In the above embodiments, for example, E1-E6, “receiving HARQ ACK” can refer to the actual explicit reception of ACK on PHICH. Alternatively or additionally, “receiving HARQ ACK” can refer to the case when the MAC layer concludes HARQ ACK when PHICH for HARQ feedback has not been received, e.g., due to measurement gap. However, because after measurement gap, retransmission is expected, it can be preferable that the UE monitors PDCCH for adaptive retransmission grants.

From a specification point of view, the embodiments E1, E3 and E5 are likely the simplest ones, since only RRC signaling is needed. On the other hand, these solutions do not provide any mechanism for the network to adaptively suspend UL retransmissions (less than invoking the opposite behavior). The solutions are also prone to data loss when NACK-to-ACK error occurs since the UE will no longer monitor PDCCH after receiving HARQ ACK. However, the solutions can be used to relax PDCCH monitoring for bearers that are tolerant to some low-probability loss of UL data which can be considered to be acceptable.

The solutions described in embodiments E2, E4 and E6 are more dynamic since MAC CEs are less costly in terms of signaling load and offer faster ways to dynamically change the PDCCH monitoring mode and thus suspend UL retransmissions when needed.

The specific MAC CE in the embodiments E2, E4, and E6 can be anyone of the present MAC CEs used over the Downlink Shared Channel (DL-SCH) in the Release 11 version of 3GPP TS 36.321, such as the DRX Command MAC CE encoded as Logical Channel Identification (LCID) 11110, but it can also be a new MAC CE.

The specific RRC Configuration or reconfiguration in the solutions of embodiments E1, E3 and E5 can use the present Information Elements (IEs) in the Release 11 version of 3GPP TS 36.331, version 11.1.0 (2012-09) but it can also use new RRC IEs.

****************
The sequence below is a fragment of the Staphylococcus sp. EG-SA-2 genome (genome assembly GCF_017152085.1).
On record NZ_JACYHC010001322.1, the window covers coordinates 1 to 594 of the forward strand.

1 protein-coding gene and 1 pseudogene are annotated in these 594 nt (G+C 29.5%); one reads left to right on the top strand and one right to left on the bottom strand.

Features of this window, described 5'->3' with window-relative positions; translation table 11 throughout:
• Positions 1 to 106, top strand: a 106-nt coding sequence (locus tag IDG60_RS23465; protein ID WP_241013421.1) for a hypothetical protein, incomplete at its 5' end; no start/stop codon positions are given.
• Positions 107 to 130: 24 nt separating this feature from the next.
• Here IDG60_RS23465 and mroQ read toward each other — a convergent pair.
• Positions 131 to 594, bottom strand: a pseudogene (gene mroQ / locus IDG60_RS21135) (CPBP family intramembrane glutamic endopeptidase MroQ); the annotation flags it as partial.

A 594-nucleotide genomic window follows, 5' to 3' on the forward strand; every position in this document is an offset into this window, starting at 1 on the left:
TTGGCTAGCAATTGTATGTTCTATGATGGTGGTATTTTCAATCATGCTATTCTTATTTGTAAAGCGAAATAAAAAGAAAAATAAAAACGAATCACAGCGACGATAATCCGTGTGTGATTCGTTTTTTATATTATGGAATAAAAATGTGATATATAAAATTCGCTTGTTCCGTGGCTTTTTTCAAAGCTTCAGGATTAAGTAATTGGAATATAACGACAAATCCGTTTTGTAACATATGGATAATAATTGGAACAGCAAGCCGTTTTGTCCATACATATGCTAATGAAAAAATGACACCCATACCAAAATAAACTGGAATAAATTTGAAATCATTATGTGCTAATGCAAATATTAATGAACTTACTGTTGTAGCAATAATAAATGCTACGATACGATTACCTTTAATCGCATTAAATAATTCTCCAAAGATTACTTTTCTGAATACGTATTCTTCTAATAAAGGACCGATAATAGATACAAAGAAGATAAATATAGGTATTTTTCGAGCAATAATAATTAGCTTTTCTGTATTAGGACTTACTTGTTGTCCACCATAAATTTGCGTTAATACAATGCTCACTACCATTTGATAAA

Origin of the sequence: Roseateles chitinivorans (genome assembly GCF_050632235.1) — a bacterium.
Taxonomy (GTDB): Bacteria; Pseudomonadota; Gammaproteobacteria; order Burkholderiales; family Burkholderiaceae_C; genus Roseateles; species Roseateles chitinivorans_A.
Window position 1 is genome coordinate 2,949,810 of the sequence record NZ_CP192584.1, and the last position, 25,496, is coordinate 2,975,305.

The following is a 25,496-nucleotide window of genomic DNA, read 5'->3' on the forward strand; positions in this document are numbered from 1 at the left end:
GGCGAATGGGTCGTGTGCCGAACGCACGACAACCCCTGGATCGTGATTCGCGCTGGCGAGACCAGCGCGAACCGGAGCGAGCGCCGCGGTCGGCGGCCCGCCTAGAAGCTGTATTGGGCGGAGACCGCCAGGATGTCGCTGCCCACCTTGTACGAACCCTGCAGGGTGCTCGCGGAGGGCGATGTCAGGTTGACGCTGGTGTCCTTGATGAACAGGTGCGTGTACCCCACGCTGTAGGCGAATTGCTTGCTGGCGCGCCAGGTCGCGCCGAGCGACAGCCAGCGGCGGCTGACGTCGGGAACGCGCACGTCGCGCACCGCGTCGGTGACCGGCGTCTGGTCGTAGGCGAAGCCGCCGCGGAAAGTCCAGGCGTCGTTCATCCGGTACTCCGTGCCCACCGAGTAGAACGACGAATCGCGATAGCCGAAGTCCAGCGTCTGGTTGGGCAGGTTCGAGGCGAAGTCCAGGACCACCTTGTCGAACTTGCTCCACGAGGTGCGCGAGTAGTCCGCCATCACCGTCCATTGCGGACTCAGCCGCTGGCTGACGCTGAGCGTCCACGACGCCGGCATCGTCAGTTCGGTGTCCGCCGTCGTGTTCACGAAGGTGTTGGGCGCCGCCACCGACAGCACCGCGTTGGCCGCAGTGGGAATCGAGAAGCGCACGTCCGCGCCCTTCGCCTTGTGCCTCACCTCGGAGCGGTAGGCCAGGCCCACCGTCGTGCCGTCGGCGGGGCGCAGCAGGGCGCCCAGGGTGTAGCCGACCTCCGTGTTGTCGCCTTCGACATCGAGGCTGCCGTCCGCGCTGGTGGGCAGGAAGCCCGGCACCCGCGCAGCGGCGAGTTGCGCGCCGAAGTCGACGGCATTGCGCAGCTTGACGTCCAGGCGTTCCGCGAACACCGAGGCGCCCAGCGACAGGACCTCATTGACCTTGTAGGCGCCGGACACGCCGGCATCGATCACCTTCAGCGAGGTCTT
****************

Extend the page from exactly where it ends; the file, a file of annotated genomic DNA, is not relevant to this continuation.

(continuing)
One illustration of the above solutions is depicted in FIG. 10. The particular illustration describes solutions E4 (and E6) and in a way when the transmission of the MAC CE coincides with the transmission of HARQ ACK (i.e., ‘at the latest’). The sequence of events starts with the behavior according to current Release 11, the UE monitors PDCCH for adaptive retransmission grants normally. The UE uses its granted (in this case pre-granted by SPS) transmission occasion in subframe 4. Then, the eNodeB uses the solution described above in embodiment E6 and acknowledges the correct reception by transmitting the special MAC CE alongside ACK 76 in subframe 8. In addition, the eNodeB uses the solution E4 (or E6) by transmitting the special MAC CE alongside with ACK 76, thus enabling the new behavior.

The next granted transmission occasion 78 occurs in subframe 24 and its corresponding PHICH occasion occurs in subframe n+4=28, eNodeB acknowledges the correct reception in subframe 28 by a single ACK 80. This single ACK 80 does not change the behavior as was triggered by the MAC CE in subframe 8. In subframe 36 the UE does not need to monitor the PDCCH for an adaptive retransmission grant. In subframe 48, the network wants the UE to move back to the normal control of adaptive retransmission. Thus, it transmits a MAC CE 82 invoking the opposite behavior. That enables eNodeB to schedule a grant for adaptive retransmission 84 (in this case directly in subframe 56 one HARQ RTT later but the grant for adaptive retransmission could occur after any multiple of HARQ Round Trip Times (RTTs)).

A detailed method can use additional input to decide on the UE behavior upon receiving ACK. It can use UE measurements to judge radio quality such as physical layer Channel Quality Indicator (CQI) or RRC layer cell measurements, e.g., in such a way that the above-mentioned behavior is triggered only when the radio quality is worse than a predefined level, and de-triggered only if radio quality is again better than a predefined level.

Furthermore, the above solutions to disable/enable HARQ suspensions and PDCCH monitoring for adaptive retransmission grants can be applied selectively for certain transport block (TB) sizes, logical channels or RLC mode (acknowledged/unacknowledged).

The above embodiments also include solutions where the UE is allowed to autonomously decide when the further adaptive retransmission grants are expected and when they are not expected after HARQ ACK based on the measured radio link quality, e.g., in a way that the above-mentioned behavior is triggered only when the radio quality is worse than a predefined level, and de-triggered only if radio quality is again better than a predefined level.

Having discussed the first six embodiments in more detail, the discussion now turns to the second six embodiments. To reiterate, these embodiments E7-E12 operate in a somewhat more direct manner than the embodiments E1-E6.